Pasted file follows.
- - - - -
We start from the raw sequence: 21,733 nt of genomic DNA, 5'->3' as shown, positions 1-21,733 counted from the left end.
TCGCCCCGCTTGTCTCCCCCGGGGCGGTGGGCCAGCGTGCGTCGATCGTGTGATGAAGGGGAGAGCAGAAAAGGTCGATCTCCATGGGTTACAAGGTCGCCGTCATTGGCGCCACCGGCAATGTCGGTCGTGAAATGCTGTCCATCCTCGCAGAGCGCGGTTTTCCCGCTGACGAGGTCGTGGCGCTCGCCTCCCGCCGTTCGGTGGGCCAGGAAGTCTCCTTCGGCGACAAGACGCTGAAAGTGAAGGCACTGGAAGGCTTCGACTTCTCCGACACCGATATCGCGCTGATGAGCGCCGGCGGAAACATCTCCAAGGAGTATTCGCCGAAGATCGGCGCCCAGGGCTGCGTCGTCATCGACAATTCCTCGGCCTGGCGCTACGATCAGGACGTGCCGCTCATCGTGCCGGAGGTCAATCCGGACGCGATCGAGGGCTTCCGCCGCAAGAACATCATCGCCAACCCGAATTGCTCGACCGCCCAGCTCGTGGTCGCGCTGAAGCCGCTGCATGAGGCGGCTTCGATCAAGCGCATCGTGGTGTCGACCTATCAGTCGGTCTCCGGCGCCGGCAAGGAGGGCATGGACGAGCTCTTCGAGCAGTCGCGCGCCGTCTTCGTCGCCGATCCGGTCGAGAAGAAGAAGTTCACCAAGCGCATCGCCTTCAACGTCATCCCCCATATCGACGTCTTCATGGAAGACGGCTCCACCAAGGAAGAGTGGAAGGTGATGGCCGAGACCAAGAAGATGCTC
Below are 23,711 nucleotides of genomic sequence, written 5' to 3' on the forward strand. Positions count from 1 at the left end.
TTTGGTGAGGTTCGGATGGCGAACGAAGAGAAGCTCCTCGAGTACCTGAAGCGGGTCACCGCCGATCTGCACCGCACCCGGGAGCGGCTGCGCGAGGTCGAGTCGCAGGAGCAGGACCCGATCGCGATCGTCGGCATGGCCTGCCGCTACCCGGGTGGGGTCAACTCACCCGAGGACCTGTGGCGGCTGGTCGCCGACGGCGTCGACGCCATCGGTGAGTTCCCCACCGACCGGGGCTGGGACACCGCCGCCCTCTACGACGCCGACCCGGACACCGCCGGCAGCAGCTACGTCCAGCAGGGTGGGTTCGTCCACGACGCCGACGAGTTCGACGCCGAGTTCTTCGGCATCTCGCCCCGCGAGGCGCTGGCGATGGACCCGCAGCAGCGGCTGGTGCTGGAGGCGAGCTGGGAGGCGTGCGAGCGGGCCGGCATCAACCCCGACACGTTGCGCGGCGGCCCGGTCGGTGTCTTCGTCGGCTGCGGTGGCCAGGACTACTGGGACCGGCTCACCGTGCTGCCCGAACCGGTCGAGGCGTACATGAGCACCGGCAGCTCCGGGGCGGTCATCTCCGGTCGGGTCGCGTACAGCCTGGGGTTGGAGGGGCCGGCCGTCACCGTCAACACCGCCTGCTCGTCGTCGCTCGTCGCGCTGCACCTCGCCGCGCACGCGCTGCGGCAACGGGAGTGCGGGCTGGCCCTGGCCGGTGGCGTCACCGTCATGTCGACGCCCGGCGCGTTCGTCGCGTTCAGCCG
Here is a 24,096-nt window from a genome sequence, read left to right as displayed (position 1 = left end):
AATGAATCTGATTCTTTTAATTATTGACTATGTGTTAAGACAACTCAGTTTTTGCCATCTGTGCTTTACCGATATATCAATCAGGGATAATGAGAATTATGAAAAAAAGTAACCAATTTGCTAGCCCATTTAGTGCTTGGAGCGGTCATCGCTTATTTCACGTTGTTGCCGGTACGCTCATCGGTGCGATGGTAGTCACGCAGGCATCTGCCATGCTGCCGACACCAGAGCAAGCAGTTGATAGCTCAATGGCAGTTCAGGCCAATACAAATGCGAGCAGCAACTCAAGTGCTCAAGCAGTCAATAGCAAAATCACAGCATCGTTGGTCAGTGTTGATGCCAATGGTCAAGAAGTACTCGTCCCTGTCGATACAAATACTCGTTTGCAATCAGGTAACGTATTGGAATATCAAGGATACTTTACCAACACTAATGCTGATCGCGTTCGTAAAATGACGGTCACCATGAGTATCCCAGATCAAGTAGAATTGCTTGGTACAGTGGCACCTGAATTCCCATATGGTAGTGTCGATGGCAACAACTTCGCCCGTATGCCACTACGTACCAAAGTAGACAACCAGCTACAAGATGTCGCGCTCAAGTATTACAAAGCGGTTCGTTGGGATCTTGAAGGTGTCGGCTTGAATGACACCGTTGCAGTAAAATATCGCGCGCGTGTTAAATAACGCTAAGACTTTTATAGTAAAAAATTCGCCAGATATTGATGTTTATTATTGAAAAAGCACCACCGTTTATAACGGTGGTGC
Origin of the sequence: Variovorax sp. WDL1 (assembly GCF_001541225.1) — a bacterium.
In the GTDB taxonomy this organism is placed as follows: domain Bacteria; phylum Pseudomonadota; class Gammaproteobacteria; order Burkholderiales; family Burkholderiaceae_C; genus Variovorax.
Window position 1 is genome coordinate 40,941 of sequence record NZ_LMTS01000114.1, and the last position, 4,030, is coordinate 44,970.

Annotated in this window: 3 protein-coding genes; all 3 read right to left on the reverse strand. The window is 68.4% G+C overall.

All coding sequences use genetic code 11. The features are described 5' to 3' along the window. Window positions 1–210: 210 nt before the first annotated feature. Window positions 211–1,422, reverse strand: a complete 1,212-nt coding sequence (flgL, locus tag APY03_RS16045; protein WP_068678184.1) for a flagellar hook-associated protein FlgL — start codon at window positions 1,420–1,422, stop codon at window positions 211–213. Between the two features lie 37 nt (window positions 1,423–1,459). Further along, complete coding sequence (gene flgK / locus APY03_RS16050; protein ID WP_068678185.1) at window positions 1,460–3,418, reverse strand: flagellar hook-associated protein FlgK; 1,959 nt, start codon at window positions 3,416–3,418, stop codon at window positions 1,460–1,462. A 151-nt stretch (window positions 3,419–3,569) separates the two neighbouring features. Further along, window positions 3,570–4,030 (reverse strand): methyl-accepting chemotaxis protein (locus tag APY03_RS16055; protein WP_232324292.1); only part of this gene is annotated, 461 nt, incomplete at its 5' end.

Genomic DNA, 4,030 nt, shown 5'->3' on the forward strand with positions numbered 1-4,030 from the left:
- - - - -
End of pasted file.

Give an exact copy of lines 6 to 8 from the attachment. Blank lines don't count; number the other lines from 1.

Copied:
AATGAATCTGATTCTTTTAATTATTGACTATGTGTTAAGACAACTCAGTTTTTGCCATCTGTGCTTTACCGATATATCAATCAGGGATAATGAGAATTATGAAAAAAAGTAACCAATTTGCTAGCCCATTTAGTGCTTGGAGCGGTCATCGCTTATTTCACGTTGTTGCCGGTACGCTCATCGGTGCGATGGTAGTCACGCAGGCATCTGCCATGCTGCCGACACCAGAGCAAGCAGTTGATAGCTCAATGGCAGTTCAGGCCAATACAAATGCGAGCAGCAACTCAAGTGCTCAAGCAGTCAATAGCAAAATCACAGCATCGTTGGTCAGTGTTGATGCCAATGGTCAAGAAGTACTCGTCCCTGTCGATACAAATACTCGTTTGCAATCAGGTAACGTATTGGAATATCAAGGATACTTTACCAACACTAATGCTGATCGCGTTCGTAAAATGACGGTCACCATGAGTATCCCAGATCAAGTAGAATTGCTTGGTACAGTGGCACCTGAATTCCCATATGGTAGTGTCGATGGCAACAACTTCGCCCGTATGCCACTACGTACCAAAGTAGACAACCAGCTACAAGATGTCGCGCTCAAGTATTACAAAGCGGTTCGTTGGGATCTTGAAGGTGTCGGCTTGAATGACACCGTTGCAGTAAAATATCGCGCGCGTGTTAAATAACGCTAAGACTTTTATAGTAAAAAATTCGCCAGATATTGATGTTTATTATTGAAAAAGCACCACCGTTTATAACGGTGGTGC
Origin of the sequence: Variovorax sp. WDL1 (assembly GCF_001541225.1) — a bacterium.
In the GTDB taxonomy this organism is placed as follows: domain Bacteria; phylum Pseudomonadota; class Gammaproteobacteria; order Burkholderiales; family Burkholderiaceae_C; genus Variovorax.